“Sometimes I could take 50 pounds of something and say, ‘Whatever I had on the menu, it’s much better. Let’s do it instead.
Patients, staff and the community responded enthusiastically.
“People are impressed that we invested in it, that we have such a large farm and that a lot of the kitchen comes from the farm,” says Ed Nawrocki, president of the Anderson campus.
DeLeva says that St. Luke as a whole embraces preparing meals from scratch as much as possible, avoids deep fryers, and uses minimally processed foods. Organic produce right on the doorstep of hospitals has enabled more people to eat fresh, clean, chemical-free food.
“You would be surprised how many seniors have told me that they have never had organic products. Now they buy it in their own grocery stores, ”says DeLeva, whose patients on the Anderson campus are mostly 65 and over.
“I have a nice senior citizen at night who comes to me and gives me little status reports or updates on her healthy meals in the evening. “I lost 10 pounds”, “my blood pressure went down five points”, you know? And for me, that’s it.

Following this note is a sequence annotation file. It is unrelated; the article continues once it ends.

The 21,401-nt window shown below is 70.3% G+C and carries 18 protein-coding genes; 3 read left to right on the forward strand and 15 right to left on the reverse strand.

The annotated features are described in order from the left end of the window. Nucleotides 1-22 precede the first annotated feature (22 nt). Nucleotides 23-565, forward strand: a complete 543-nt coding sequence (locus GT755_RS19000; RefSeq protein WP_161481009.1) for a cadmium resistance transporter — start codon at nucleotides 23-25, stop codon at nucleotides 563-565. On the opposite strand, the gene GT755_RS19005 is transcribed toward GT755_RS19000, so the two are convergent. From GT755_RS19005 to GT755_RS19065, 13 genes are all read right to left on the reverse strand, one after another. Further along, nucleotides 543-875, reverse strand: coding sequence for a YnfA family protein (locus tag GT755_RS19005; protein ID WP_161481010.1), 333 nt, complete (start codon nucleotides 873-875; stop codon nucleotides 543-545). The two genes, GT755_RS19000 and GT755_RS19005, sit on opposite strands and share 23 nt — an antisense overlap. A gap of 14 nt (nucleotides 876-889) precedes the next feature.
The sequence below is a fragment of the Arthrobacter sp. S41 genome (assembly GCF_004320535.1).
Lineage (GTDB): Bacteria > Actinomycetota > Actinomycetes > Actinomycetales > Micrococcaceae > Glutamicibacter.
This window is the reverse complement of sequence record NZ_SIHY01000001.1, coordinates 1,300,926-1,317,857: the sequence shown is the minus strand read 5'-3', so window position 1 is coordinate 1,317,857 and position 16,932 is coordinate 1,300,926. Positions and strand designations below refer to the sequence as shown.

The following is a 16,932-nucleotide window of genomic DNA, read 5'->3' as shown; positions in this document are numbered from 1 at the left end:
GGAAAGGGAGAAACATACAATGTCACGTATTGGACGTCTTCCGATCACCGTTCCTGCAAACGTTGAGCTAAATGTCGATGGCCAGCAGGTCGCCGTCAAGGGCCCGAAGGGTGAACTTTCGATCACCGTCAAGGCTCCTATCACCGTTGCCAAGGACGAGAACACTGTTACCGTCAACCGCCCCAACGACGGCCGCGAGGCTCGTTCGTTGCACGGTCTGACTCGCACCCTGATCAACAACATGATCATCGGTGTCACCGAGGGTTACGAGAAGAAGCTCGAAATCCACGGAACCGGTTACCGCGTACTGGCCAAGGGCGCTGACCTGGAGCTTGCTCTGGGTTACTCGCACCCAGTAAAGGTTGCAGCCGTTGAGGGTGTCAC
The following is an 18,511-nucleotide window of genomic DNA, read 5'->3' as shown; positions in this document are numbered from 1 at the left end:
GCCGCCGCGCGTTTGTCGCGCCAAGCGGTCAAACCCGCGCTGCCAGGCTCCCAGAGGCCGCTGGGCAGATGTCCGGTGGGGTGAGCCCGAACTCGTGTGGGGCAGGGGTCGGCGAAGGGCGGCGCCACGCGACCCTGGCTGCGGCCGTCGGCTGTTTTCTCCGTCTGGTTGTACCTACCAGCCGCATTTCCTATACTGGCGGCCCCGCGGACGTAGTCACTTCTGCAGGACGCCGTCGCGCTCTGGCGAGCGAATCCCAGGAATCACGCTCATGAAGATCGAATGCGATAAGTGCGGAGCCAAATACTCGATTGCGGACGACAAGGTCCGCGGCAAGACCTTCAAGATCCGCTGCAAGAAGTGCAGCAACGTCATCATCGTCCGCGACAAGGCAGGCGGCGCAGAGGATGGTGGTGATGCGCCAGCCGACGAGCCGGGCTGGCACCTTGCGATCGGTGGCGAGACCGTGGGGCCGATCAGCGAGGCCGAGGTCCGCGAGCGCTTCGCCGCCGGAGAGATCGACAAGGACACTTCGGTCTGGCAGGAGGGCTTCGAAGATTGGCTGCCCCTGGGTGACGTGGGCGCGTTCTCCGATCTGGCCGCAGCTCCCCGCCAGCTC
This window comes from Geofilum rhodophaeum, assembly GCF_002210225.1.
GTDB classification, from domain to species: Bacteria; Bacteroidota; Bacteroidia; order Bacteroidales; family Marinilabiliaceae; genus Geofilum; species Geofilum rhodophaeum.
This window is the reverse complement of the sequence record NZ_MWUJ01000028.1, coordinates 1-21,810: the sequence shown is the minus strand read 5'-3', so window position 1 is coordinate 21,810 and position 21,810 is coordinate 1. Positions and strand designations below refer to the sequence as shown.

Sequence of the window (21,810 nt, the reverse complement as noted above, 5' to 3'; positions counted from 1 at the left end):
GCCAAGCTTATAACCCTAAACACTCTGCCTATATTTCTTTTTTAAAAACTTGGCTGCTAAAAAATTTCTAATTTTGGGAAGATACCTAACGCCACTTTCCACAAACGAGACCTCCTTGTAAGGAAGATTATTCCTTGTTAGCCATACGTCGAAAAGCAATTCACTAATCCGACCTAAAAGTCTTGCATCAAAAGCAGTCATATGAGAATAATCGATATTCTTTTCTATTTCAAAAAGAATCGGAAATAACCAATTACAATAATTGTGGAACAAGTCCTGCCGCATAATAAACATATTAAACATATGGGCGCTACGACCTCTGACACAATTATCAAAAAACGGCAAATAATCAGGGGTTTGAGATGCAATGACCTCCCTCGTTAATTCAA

Despite the premium, the organic farming partnership is a losing money business.
It takes a lot of work to look after 100 crops, grow up to 100,000 pounds of produce per year and distribute it to 12 hospitals. And incorporating perishable ingredients into the menu takes time. Chefs, for example, have to cut, wash and dry produce – time they don’t need to spend with prepackaged vegetables.
Still, “We think it’s a good investment. It’s good for the community, good for the environment, ”says Nawrocki.
The gains come in other ways as well. Nawrocki says having an organic farm on hospital property helps attract new residents and fellows and generates favorable coverage from St. Luke’s and the Rodale Institute on social media and in the press.
Aslynn Parzanese, Acting Farm Manager at St. Luke’s-Rodale Institute Organic Farm, applauds St. Luke’s commitment to preventive health. “The hospital prioritizes healthy food, rather than what might be considered practical,” she says. “And I think it’s amazing and it has to be a bit universal. I think hospitals everywhere could potentially have gardens or even farms like this. “
This fall, St. Luke’s and Rodale aim to expand the menu offering. The partnership is recruiting a fruit grower. The goal is to start with strawberries and raspberries in the coming season and then expand to blueberries and blackberries.
Our sincere thanks to